U.S. Farm Income Up 24% in 2010

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by: Greyson S. Colvin

Agriculture continues to outperform in 2010 and be one of the bright spots in a very uncertain economy. The USDA now estimates that net farm income will rise 24% in 2010 due to higher returns for soybeans, cotton, and livestock producers. The department also raised its estimates of U.S. farm exports due to strong demand for U.S. grain due to the drought in Russia and Eastern Europe and China’s unexpected transition to a net corn importer.

“Today's reports are encouraging news. They show that while American agriculture has struggled through difficult economic times…the hard work and resilience of America's farmers and ranchers have helped put American agriculture on the road to recovery,” said Agriculture Secretary Tom Vilsack.

We see yesterday’s report as a first step in the global agriculture boom. Rising farm income and cash receipts translates into more equipment purchases, higher fertilizer use, and the desire to increase production numbers.

Net Farm Income

The USDA estimates that net U.S. farm income will be $771 billion in 2010, up 24% from 2009 and $12.3 billion above the 10 year average. Cash receipts are expected to increase 6.5%, due mainly to higher livestock receipts.

Livestock producers, led by dairy and pork, are leading the rebound this year. Cash receipts on milk are expected to be up 26% compared to 2009 and income from pork is expected to rise by 25% due to reduced production and rising demand domestically and overseas. Cash receipts for cattle and calves are expected to increase by roughly 11%.

Corn sales are expected to be below their 2008 high due to a lower average annual price and high production estimates in 2010. Currently, the 2010 corn crop is forecast to set new records for yields and production. Soybean sales are expected to rise 9% from 2009 to a record annual value due to an increase in exports. Demand for soybeans may overtake production in 2010 if there is a strong recovery in biodiesel production. Wheat sales are estimated to decline in 2010 due to a $0.50 lower annual average price partially offset by a 36% increase in exports.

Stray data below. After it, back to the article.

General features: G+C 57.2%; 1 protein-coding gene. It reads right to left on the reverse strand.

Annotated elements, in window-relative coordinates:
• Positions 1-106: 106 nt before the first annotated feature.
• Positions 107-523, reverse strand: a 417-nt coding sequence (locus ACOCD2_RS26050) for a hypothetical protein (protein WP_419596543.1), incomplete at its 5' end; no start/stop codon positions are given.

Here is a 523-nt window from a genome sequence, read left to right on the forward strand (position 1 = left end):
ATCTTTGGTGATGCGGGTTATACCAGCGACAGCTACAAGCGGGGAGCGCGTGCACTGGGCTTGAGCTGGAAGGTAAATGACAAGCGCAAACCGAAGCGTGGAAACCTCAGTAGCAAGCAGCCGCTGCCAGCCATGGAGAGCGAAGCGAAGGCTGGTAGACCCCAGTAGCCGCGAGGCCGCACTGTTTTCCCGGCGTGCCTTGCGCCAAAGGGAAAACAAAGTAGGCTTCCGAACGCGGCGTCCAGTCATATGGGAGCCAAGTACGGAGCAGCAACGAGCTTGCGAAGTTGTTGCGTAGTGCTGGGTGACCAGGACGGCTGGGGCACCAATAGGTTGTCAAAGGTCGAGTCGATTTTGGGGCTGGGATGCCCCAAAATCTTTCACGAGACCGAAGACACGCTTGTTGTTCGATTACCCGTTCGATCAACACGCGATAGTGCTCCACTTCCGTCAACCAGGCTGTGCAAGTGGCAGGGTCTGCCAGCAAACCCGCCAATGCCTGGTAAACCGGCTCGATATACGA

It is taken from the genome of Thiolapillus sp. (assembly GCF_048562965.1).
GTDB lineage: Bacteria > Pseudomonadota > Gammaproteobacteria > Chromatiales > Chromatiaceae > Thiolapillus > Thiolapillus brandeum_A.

U.S. Exports

The USDA estimates U.S. agricultural exports to rise 5.1% to $113 billion in 2010, driven by the drought in Russia. Reduced competition from Russia will allow U.S. wheat farmers to exports $8.1 billion of wheat, a 35% increase from the previous USDA forecast.

The transition of China from a net exporter of corn to a net importer of corn has also been beneficial for U.S. agricultural exports. China has historically been self-sufficient in corn production, but demand is starting to outpace supply as the nation continues to consume more protein. Chinese imports of corn will grow from 1.7 million tons in 2010 to 5.8 million tons in 2011, and to 15 million tons in 2014-15 according to the U.S. Grains Council.

“Another factor driving this recovery is an increase in income from exports. Yesterday, USDA is excited to announce that we are raising our forecast for agricultural exports for Fiscal Year 2010 to $107.5 billion – the second highest year on record. This a $3 billion increase from the May forecast, and an $11 billion increase over last year. And Agriculture is one of the only major sectors of the American economy with a trade surplus – expected to be $30.5 billion this year,” noted Vilsack.


We expect agriculture to continue to perform well over the next decade and see 2010 as the beginning of a larger agriculture boom. Demand is continuing to outpace production and ending stocks are already at low levels. As ending stocks continue to trend towards zero, the marketplace will begin to recognize the value of agriculture.

Jim Rogers said, “It’s going to be the 29 year old farmers who have the Lamborghinis.” It is either time to get a tractor or set up a Lamborghini dealership in Iowa.

Disclosure: No positions